Vampire State Building
While the figure of the vampire has been rehashed and reshaped for many years from cinema to books, the medium of comics certainly is no exception. From Marvel’s take on Dracula, as he engages in different encounters with different heroes in the Marvel Universe, his mythology in the comic books certainly is no exception to the ever-changing and ever-evolving concept of the vampire. In this maiden issue of Vampire State Building from a new comic book company called Ablaze comics, this incarnation of the vampire so far veers away from its celluloid counterpart and harkens back to the basics. That the vampire is not a romantic creature of literature but one that is brutal, savage and unrelenting.
The next panel shifts to a pair of workers on the 75th floor of the building where they uncover a pillar with an iron door. Entering the space within they find that the walls are beset with glyphs and symbols that they mistook for tribal paintings. One of the pair, took it upon himself to inspect the ceiling. As he opens one of the panels and much to their horror and surprise, a hand belonging to a dead body sticks out. Soon thereafter the ceiling comes crashing down. Unbeknownst to them and much of the New York populace, this act of opening the pillar has attracted the vampire populace of the city and prompted those who were in closest proximity to the building to start flocking to the entrance and storm the building in order to feast on its inhabitants.
No one knows what is going on inside the building.
Soon bodies start dropping on the ground below and by the time the comic ends, five bodies have already been dumped on the street, prompting the police to look for an expert who can give them details of the building in order to get inside. And once inside, they hope to find an answer to their lingering question, that is, if the victims themselves jumped or perhaps have been pushed.
Terry and his friends managed to get away from the balcony but got separated when a vampire burst through the ceiling and attacked. Lucky for him, he and his ex got called into another room on the 82nd floor by a woman named Gabrielle. She was one of the many people who worked in the building and in that moment, Terry and his ex-girlfriend, Mary, became the latest addition to a room full of survivors who started to barricade themselves in.
As the feeding frenzy continued throughout the entire building, and while blueprints of the building have been requested, no schematics can certainly explain the presence of a being that soon loomed out of the opened pillar on the 75th floor. Partially hidden by the shadow, the creature was tall, grey-skinned, with red eyes and had several mouths that bore fangs across its torso. One of the vampires soon utter words of supplication addressed to the being that was slowly emerged from the shadows. He is referred to as their god and Master.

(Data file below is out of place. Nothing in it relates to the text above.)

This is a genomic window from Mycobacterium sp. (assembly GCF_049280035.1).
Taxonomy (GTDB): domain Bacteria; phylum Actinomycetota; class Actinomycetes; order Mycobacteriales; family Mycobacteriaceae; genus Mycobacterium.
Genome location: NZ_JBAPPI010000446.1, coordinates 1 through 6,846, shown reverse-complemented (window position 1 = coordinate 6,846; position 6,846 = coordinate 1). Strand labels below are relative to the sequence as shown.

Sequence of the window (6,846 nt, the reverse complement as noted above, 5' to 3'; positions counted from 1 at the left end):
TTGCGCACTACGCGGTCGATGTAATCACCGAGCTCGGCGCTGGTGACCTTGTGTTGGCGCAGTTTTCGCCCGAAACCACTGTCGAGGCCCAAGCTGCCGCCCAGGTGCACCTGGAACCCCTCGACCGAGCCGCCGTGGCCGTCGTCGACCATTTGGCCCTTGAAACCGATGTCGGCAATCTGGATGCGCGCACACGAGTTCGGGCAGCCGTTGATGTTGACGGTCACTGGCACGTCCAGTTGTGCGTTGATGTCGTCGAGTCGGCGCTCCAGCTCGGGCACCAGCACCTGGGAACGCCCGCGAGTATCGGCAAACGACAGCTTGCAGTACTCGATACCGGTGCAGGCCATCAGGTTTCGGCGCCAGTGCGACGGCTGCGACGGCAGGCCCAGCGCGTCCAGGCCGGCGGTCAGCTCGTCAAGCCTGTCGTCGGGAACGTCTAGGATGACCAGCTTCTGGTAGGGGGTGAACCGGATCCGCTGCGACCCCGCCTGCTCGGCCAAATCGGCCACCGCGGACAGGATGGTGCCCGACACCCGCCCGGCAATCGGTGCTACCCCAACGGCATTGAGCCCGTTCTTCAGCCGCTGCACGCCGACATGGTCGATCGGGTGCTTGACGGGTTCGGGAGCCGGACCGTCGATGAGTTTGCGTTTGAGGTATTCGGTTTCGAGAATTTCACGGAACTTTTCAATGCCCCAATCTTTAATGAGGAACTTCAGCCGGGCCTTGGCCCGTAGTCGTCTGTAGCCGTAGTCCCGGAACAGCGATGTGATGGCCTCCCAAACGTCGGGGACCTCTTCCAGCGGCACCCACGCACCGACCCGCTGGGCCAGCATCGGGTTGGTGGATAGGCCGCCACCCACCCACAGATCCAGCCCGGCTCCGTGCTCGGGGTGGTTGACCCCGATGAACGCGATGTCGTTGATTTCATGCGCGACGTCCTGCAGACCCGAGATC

Who is this “vampire god” and why was he entombed into the building’s pillar? Was the Empire State Building a site of some prison that sought to keep this creature hidden and forever buried? Most certainly we will be getting more answers to our question when the second issue comes out.
The story written by Ange and Patrick Renault is the maiden offering of Ablaze comics. This new independent publisher is cofounded by Rich Young and this vampiric tale will be a 4-issue mini-series. Rich Young himself is a veteran comics industry professional who has worked with other publishers like Dynamite Entertainment and Devil’s Due and others.
The art is graphic and plays a lot with tone and shadow which is what every vampire comic book has and should and in this case, captured perfectly and drawn with the right amount of dread (not to mention, gore) by Charlie Adlard. If the name sounds familiar that’s because he has worked with Image Comics on The Walking Dead comic series.
Ablaze has plans to release 10 titles in 2019 and as many as 50 titles by the time the new year rolls in for 2020. They also plan to publish a list of periodical comics, reprints, original graphic novels and art books. Young said his new firm will initially target direct market comics shops, but eventually intends to market its titles to the book trade as well.
It’s always a treat for consumers and readers to have new content to digest and enjoy but as the case usually is in a brand new business, no matter how solid or seemingly lucrative the business is or how well presented the product is, only time will tell if the idea will sell. In this case, let’s wait and see if their vampire can flex his wings and fly and propel sales for another installment of a potential gripping storyline.
If you ask me, I think this one will.